Exploring the 'Gender­ ICT­ Climate Change' Nexus in Development

Author and Institution: 
Sam Wong, University of Liverpool
Outline: 

How gender influences the effectiveness of information and communication technologies (ICTs) in tackling climate change is under­researched. Gender is social expectations and stereotypes of how men, women, boys and girls, should behave in society. Gender enables some groups of men and women to get access to ICTs, whilst constraining others from doing so. Different control over ICTs, built on unequal power relationships, affects how poor people adapt to the changing climate and respond to climate­related disasters.

Conceptually, this paper explains why, and how, women are more constrained than men from using ICTs in tackling climate change. In term of assets, compared to men, women have less access to technology, to information, to finance, and are more deprived of land rights. Women are more institutionally­ constrained than men. With regard to social structures, women are excluded from decision­making in policy design and resource allocation. They are less represented in formal decision­making bodies, such as the Clean Development Mechanism (CDM) and the Reducing Emissions from Deforestation and Forest Degradation (REDD) initiative.

In addressing these limitations, this paper makes four digital empowerment proposals in an attempt to make 'ICT­climate change' interventions more gender­ sensitive:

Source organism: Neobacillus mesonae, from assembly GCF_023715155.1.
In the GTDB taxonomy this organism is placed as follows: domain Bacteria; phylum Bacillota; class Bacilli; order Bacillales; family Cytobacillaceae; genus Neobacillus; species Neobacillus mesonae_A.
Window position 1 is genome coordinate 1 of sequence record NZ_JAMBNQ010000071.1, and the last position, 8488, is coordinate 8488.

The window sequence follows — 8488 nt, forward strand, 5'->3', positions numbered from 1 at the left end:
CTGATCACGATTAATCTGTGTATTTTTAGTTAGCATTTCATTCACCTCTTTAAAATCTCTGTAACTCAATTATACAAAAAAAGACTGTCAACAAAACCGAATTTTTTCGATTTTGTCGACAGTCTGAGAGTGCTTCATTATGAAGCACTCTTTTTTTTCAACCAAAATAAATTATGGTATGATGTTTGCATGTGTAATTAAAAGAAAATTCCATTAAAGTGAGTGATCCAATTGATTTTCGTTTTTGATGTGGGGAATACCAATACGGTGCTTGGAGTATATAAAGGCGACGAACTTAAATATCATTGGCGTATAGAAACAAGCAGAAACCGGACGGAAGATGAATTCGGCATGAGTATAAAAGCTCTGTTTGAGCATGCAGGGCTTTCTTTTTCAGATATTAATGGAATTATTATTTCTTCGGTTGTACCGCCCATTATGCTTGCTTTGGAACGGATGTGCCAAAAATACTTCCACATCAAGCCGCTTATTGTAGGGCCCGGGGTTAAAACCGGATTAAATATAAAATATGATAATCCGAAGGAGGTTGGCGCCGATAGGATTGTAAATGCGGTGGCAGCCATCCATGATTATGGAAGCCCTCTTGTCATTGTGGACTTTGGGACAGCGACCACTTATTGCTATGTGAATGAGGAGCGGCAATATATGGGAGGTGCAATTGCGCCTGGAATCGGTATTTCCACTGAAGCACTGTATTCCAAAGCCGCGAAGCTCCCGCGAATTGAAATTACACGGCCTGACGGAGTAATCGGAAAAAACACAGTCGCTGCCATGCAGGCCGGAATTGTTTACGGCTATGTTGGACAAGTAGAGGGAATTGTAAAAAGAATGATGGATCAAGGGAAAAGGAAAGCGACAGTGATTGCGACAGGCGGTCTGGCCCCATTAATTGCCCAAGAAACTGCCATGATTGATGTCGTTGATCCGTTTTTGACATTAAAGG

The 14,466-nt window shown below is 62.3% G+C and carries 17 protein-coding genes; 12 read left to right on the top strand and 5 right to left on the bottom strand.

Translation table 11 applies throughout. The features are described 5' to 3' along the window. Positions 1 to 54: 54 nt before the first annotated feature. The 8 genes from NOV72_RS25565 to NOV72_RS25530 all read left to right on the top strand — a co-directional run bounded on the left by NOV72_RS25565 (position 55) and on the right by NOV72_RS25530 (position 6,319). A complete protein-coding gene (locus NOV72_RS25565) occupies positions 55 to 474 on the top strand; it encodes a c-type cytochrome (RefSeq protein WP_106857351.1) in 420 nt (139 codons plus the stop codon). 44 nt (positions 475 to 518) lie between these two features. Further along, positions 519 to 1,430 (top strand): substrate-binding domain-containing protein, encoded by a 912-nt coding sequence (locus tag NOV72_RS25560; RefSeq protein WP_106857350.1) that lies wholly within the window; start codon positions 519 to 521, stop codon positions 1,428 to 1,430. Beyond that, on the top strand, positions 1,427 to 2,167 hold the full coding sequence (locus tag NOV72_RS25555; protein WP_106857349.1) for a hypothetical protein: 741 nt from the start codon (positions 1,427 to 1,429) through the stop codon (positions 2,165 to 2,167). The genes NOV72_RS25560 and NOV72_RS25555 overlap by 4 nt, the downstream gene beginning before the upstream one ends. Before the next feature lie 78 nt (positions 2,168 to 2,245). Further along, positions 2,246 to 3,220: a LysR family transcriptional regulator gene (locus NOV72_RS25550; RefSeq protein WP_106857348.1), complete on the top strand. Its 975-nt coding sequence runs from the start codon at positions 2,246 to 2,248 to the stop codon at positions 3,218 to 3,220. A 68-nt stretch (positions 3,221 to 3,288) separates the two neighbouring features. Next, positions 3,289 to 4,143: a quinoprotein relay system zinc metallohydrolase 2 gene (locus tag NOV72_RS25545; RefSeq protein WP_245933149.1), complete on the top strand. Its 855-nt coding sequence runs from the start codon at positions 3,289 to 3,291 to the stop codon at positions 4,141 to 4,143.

1. Contextualise gender mainstreaming: gender mainstreaming helps integrate gender analysis into ICT policies. It acknowledges that men and women perceive and receive information differently, and that this requires diverse approaches to adaptation. However, the attempt to re­position women and girls as 'eco­carers' is problematic because this fails to capture their protective, as well as their destructive, role in relation to natural resources. Without addressing the unequal power relations between women and girls, e­adaptive practices can also help reproduce the inter­generational equalities.
  2. Strengthen governance: crafting new and reforming old, institutional arrangements is essential to improve gender inclusion. Women­ only interventions are sometimes necessary to empower previously­ excluded women to engage in ICT­-related decisions. However, poor and powerless men should also have their say in climate change policies.
  3. Develop gender­sensitive funding mechanisms: securing adequate funding to support ICT interventions is crucial to gender empowerment. Yet, targeting women by micro­credit projects risk putting an additional financial burden on them, and that needs serious re­consideration.
  4. Recognise agency­structure dynamics: women are active agents, but they are socially constrained from engaging in ICT­related decisions. Women's preferences, institutional arrangements and politics need to be taken into account in order to tackle digital exclusion.

These four proposals will be useful for development agencies, governments and NGOs seeking to improve the gendered outcomes from use of ICTs in response to climate change.